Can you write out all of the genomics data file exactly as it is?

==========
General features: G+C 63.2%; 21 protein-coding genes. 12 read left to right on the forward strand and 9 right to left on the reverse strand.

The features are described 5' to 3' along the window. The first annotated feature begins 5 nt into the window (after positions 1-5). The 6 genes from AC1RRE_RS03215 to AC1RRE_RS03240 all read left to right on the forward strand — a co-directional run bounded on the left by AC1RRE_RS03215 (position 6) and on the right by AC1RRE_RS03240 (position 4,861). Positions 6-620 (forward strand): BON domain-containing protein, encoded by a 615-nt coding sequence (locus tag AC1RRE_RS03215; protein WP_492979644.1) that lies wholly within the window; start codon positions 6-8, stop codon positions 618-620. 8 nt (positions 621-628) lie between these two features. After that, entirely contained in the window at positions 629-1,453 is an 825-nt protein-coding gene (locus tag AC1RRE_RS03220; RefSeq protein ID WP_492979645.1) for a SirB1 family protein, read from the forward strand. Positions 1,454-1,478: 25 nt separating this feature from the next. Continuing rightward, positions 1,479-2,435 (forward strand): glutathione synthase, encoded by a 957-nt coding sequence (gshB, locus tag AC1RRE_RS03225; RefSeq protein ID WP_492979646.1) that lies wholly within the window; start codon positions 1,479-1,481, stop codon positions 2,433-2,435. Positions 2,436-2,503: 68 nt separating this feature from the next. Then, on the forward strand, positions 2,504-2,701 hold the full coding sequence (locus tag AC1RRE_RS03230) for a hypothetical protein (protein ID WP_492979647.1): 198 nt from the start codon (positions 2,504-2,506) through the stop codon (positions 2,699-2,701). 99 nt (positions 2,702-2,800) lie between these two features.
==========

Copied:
General features: G+C 63.2%; 21 protein-coding genes. 12 read left to right on the forward strand and 9 right to left on the reverse strand.

The features are described 5' to 3' along the window. The first annotated feature begins 5 nt into the window (after positions 1-5). The 6 genes from AC1RRE_RS03215 to AC1RRE_RS03240 all read left to right on the forward strand — a co-directional run bounded on the left by AC1RRE_RS03215 (position 6) and on the right by AC1RRE_RS03240 (position 4,861). Positions 6-620 (forward strand): BON domain-containing protein, encoded by a 615-nt coding sequence (locus tag AC1RRE_RS03215; protein WP_492979644.1) that lies wholly within the window; start codon positions 6-8, stop codon positions 618-620. 8 nt (positions 621-628) lie between these two features. After that, entirely contained in the window at positions 629-1,453 is an 825-nt protein-coding gene (locus tag AC1RRE_RS03220; RefSeq protein ID WP_492979645.1) for a SirB1 family protein, read from the forward strand. Positions 1,454-1,478: 25 nt separating this feature from the next. Continuing rightward, positions 1,479-2,435 (forward strand): glutathione synthase, encoded by a 957-nt coding sequence (gshB, locus tag AC1RRE_RS03225; RefSeq protein ID WP_492979646.1) that lies wholly within the window; start codon positions 1,479-1,481, stop codon positions 2,433-2,435. Positions 2,436-2,503: 68 nt separating this feature from the next. Then, on the forward strand, positions 2,504-2,701 hold the full coding sequence (locus tag AC1RRE_RS03230) for a hypothetical protein (protein ID WP_492979647.1): 198 nt from the start codon (positions 2,504-2,506) through the stop codon (positions 2,699-2,701). 99 nt (positions 2,702-2,800) lie between these two features.